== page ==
On Tuesday, Bob Turner announced that he’s running for Senate, following the dissolution of his congressional district. I volunteered for him when he sought the office in the special election, and have no objection to his current plans. Turner may be the strongest candidate the Republican party has. Last year, he probably got more good press than any other Representative from New York, to say nothing of any member of the Republican party.
The norm is for Congressmen to run for Senate after 3-5 terms in the House, but Turner’s attempt isn’t unprecedented. In 1994, first-term Congressman Michael Huffington came within two points of unseating Diane Feinstein. Though I doubt Turner would want to completely follow in Arianna Huffington’s formerly closeted ex-husband’s footsteps. Gilibrand was appointed to the Senate after one term in the House, while John Kerry became Senator after two years as Lieutenant Governor. Washington’s Maria Cantwell was a one-term Representative who lost her bid for reelection, but was elected to the Senate in a more favorable environment.
Turner strikes me as a guy who would like to be a Senator, but doesn’t fear a loss. This is New York, so Gilibrand would still be the favorite. But by making it difficult for her, Turner would do a huge favor for his party, forcing Democrats to defend a seat in the most expensive media market in the nation. Money the DSCC spends in New York can’t go to the toss-up elections in Virginia, Wisconsin and New Mexico.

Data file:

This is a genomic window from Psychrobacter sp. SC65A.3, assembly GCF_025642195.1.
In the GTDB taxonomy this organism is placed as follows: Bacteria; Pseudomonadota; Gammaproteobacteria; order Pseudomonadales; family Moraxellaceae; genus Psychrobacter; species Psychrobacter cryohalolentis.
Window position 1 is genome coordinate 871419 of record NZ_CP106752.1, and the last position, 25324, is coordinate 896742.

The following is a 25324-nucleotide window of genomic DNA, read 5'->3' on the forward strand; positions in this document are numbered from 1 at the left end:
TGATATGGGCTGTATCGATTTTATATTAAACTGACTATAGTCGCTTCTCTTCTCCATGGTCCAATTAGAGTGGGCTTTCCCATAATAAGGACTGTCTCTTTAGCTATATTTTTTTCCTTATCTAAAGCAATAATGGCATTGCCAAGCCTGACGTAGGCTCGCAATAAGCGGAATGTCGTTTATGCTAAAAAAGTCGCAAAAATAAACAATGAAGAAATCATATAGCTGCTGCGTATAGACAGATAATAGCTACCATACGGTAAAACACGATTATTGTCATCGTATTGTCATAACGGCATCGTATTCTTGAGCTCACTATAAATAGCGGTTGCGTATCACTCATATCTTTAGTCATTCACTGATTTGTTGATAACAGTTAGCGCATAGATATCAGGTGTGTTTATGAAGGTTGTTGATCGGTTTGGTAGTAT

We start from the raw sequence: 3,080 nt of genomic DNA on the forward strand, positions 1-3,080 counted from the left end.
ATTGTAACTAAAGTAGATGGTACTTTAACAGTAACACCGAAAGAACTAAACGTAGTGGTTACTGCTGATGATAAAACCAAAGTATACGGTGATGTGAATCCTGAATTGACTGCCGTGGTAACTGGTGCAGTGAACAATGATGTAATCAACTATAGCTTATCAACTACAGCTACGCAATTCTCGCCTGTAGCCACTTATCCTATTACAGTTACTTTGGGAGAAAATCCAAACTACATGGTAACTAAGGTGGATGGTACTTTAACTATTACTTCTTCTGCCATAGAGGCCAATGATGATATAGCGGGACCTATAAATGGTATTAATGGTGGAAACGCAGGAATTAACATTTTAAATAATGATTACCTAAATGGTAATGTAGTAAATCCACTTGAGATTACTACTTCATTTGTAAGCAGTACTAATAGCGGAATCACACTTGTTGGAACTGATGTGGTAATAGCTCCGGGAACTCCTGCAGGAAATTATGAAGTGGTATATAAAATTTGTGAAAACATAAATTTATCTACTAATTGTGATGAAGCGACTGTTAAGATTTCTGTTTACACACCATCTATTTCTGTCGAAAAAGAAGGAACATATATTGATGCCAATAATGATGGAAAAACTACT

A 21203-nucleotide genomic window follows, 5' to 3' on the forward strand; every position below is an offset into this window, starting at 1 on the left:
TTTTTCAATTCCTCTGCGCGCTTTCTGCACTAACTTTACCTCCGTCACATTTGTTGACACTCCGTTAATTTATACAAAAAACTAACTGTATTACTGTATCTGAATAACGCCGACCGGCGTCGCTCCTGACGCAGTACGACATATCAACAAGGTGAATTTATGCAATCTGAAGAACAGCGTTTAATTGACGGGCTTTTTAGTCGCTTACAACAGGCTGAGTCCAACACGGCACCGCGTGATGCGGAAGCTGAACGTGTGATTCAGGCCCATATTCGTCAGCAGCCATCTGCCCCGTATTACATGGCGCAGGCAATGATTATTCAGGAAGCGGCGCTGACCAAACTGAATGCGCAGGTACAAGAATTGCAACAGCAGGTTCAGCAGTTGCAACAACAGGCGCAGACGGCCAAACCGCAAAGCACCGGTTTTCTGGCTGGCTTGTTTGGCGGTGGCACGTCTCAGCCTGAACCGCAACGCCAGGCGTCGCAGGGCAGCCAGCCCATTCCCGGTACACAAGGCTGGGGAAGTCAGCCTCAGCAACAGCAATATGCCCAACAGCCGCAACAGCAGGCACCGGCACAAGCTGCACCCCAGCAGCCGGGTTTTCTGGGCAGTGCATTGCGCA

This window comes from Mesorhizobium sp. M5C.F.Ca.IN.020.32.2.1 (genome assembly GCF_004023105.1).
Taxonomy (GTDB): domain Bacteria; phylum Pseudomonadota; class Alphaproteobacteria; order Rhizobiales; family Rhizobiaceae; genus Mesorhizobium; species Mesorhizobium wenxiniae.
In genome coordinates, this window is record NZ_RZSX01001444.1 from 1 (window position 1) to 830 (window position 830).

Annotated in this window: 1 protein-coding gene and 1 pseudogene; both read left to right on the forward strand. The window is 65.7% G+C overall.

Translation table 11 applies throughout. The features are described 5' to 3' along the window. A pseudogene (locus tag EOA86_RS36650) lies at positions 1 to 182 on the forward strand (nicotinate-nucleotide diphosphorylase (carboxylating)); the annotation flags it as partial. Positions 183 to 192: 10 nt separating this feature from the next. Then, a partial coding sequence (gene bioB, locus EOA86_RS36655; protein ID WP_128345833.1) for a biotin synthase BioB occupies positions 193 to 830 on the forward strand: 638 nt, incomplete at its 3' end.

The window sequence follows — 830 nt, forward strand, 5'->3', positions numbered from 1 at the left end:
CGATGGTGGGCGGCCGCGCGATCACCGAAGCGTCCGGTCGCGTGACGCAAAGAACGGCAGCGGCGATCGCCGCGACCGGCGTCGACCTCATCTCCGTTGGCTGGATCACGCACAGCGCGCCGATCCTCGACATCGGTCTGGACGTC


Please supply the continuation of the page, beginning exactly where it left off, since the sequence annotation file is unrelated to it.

Gilibrand has spent the last two years impressing the Democratic base, which is why the National Journal looked at her voting record, and determined that she was the most liberal Senator, tied with Jeff Merkley of Oregon. She was appointed by a really unpopular Governor, so she had good reason to fear a potential primary. But steps taken to avoid that might have made her vulnerable in the General Election.
In 2010, the Governor’s mansion and two Senate seats were up for grabs. Yet the Republican party fielded better office-seekers for Attorney General and State Comptroller. So I’m pleasantly surprised that we actually have a good candidate this time around. And I suspect that the candidates for state legislature and US House will be much happier with Turner as the standard-bearer than Carl Paladino.
If Turner wins, considering his age, he would probably be a one-termer. He described himself as a citizen-candidate, so potential models might be Senators who won in upsets and chose not to seek a second term. Currently, that would be Jim Webb, although decades ago, there was also Samuel Ichiye Hayakawa, President of San Francisco State University elected to the Senate at 70, as a Republican.